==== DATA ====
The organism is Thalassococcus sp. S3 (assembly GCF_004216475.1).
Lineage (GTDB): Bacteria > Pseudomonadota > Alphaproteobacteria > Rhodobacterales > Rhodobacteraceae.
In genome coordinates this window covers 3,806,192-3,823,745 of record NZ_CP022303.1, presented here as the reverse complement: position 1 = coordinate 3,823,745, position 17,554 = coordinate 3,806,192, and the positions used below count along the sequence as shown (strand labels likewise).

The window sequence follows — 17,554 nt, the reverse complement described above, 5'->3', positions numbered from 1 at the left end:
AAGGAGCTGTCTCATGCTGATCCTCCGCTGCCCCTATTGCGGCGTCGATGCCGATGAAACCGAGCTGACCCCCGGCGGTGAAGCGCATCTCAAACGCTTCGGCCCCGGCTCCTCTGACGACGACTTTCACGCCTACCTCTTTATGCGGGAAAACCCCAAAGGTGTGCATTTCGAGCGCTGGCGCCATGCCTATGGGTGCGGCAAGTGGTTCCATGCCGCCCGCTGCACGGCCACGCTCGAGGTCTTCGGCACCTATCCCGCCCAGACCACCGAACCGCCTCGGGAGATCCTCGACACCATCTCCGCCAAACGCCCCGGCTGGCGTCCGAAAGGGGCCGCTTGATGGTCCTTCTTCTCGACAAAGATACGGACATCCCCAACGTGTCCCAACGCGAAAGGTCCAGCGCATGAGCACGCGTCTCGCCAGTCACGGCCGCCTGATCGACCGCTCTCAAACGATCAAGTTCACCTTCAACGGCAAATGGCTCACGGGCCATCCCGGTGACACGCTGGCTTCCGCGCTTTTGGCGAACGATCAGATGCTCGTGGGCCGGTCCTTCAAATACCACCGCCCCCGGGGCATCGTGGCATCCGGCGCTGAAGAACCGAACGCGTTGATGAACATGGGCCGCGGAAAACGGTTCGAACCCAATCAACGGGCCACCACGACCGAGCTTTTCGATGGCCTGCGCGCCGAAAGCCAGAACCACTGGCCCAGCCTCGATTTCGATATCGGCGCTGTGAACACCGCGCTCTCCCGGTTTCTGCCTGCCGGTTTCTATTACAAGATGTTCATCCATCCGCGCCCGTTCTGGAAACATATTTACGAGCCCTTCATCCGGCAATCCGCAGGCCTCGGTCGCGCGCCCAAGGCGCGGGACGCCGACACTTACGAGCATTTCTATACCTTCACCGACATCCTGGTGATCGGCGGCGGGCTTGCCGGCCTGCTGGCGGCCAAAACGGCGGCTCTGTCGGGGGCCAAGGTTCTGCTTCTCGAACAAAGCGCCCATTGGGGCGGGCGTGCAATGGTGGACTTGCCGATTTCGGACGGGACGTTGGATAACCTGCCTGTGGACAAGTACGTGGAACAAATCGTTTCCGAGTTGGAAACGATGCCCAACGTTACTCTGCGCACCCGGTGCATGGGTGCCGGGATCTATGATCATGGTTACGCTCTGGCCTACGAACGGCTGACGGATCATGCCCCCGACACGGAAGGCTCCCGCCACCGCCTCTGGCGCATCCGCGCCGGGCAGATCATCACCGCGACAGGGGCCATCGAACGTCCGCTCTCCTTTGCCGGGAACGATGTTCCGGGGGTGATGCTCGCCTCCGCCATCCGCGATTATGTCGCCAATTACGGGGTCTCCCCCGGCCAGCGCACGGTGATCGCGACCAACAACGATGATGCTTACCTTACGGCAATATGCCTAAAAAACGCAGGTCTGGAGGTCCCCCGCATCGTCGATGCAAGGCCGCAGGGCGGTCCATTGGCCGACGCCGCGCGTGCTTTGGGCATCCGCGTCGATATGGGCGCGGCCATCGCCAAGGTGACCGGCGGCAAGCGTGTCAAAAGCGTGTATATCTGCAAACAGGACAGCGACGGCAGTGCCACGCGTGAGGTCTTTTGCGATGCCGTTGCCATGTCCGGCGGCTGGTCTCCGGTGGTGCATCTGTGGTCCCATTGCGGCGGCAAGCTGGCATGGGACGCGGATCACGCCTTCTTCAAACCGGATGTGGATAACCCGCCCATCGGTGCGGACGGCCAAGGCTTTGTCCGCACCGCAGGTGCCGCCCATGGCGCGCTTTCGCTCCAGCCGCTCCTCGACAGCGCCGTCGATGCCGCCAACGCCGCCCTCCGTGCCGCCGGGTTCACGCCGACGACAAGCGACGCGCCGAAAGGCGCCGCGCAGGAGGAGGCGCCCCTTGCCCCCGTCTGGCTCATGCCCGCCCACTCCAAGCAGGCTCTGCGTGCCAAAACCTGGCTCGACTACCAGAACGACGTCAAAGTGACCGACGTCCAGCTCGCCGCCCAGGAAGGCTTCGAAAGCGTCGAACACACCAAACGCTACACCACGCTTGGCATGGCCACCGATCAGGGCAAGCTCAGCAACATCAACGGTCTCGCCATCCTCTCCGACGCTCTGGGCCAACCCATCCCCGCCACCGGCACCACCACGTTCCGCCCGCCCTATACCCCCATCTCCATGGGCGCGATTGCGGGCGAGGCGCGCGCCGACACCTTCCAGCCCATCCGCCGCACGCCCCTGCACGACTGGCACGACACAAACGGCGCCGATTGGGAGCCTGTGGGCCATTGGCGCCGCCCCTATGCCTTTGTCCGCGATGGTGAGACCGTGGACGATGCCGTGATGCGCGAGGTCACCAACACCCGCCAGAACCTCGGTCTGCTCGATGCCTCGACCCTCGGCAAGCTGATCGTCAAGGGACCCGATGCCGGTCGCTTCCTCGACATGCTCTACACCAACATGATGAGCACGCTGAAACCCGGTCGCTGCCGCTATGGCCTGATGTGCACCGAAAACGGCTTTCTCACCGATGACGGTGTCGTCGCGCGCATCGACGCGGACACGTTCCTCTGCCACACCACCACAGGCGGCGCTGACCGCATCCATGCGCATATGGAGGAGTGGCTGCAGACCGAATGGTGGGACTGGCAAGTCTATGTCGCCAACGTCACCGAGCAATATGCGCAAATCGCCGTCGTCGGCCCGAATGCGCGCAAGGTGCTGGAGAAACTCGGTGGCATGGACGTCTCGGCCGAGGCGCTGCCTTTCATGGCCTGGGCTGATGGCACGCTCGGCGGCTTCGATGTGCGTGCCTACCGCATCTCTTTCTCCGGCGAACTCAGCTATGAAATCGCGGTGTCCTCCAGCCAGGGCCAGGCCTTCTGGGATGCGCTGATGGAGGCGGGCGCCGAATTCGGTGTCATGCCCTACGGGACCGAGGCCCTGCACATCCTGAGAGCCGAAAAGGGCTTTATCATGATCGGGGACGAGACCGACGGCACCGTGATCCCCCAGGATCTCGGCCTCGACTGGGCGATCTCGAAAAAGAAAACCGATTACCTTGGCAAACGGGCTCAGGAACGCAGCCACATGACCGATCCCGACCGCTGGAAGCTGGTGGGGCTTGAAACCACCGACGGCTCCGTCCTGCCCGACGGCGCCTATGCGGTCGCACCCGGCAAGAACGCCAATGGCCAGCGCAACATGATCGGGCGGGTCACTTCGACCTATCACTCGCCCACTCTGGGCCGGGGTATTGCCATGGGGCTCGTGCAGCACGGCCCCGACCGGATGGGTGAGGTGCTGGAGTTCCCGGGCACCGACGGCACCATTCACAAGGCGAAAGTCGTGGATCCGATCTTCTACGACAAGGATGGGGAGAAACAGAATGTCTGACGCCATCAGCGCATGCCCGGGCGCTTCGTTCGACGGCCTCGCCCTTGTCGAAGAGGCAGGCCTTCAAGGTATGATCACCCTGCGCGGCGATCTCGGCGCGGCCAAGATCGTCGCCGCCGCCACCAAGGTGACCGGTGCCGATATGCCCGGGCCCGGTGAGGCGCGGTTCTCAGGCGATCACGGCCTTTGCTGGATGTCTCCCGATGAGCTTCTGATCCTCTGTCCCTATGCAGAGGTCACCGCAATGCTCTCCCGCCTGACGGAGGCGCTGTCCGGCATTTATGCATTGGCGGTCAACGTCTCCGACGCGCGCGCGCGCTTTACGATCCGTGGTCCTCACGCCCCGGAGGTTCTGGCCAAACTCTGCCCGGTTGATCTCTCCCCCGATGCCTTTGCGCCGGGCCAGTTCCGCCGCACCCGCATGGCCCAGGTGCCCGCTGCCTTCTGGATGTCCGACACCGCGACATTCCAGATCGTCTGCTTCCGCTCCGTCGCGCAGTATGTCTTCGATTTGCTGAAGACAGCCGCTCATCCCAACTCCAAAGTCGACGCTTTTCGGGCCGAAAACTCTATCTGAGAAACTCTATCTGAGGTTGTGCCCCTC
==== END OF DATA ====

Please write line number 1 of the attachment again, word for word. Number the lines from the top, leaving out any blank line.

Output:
The organism is Thalassococcus sp. S3 (assembly GCF_004216475.1).